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Hydrogen Explosion Hazards Limitation in Battery Rooms with Different Ventilation Systems


When charging most types of industrial lead-acid batteries, hydrogen gas is emitted. A large number of batteries, especially in relatively small areas/enclosures, and in the absence of an adequate ventilation system, may create an explosion hazard. This paper describes full scale tests in confined space, which demonstrate conditions that can occur in a battery room in the event of a ventilation system breakdown. Over the course of the tests, full scale hydrogen emission experiments were performed to study emission time and flammable cloud formation according to the assumed emission velocity. On this basis, the characteristics of dispersion of hydrogen in the battery room were obtained. The CFD model Fire Dynamic Simulator (NIST) was used for confirmation that the lack of ventilation in a battery room can be the cause of an explosive atmosphere developing, and leading to a potential huge explosive hazard. It was demonstrated that different ventilation systems provide battery rooms with varying efficiencies of hydrogen removal. The most effective type appeared to be natural ventilation, which proved more effective than mechanical means.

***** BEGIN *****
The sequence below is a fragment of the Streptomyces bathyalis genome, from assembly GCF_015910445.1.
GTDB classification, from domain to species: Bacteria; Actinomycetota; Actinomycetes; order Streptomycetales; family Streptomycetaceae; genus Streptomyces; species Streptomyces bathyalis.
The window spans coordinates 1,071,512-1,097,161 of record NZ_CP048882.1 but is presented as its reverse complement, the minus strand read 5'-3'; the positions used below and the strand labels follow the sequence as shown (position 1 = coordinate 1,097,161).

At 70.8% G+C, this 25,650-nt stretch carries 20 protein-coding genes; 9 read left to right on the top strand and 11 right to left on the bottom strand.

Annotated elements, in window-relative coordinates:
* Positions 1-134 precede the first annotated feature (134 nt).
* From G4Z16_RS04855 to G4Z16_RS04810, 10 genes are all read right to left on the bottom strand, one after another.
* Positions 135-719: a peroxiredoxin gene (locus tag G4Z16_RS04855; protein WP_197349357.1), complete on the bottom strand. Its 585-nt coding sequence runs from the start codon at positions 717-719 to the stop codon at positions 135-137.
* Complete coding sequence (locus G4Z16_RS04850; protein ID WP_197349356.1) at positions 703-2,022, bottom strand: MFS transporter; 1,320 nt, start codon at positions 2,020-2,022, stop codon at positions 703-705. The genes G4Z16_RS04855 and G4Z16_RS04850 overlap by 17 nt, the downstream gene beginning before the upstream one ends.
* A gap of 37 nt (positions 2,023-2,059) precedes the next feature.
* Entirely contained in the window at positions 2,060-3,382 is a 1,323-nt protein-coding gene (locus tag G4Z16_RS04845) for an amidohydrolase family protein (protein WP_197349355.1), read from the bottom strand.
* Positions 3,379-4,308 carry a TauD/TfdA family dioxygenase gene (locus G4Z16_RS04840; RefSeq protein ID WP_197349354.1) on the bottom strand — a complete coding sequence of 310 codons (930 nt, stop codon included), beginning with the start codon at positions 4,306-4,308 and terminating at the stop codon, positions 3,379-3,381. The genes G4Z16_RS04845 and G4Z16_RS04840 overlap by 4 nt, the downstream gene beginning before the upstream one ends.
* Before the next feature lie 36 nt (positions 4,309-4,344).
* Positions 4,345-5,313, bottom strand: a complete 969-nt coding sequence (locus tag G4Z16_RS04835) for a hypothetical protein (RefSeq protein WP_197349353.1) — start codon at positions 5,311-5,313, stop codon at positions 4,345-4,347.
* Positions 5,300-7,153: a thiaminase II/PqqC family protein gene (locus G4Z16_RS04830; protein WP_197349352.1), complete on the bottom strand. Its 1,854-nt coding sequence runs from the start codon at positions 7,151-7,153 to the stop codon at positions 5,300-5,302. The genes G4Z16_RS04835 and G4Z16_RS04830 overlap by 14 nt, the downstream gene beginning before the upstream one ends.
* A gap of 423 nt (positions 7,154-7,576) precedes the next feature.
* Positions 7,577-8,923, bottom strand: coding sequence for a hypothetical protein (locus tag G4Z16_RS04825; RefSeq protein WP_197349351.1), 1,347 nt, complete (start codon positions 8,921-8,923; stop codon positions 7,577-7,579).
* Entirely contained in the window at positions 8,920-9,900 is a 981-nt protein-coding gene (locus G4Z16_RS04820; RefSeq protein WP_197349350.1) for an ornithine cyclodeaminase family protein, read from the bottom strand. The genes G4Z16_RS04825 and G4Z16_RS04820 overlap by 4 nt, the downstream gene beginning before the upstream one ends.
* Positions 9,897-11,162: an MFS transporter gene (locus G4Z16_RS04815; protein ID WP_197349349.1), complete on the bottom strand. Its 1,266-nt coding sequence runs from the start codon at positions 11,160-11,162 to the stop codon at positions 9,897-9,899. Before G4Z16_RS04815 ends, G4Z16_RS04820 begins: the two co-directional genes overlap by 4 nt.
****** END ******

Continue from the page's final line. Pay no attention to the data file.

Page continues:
Related subjects: Safety
Countries: Poland

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Hydrogen explosion hazards limitation in battery rooms with different ventilation systems

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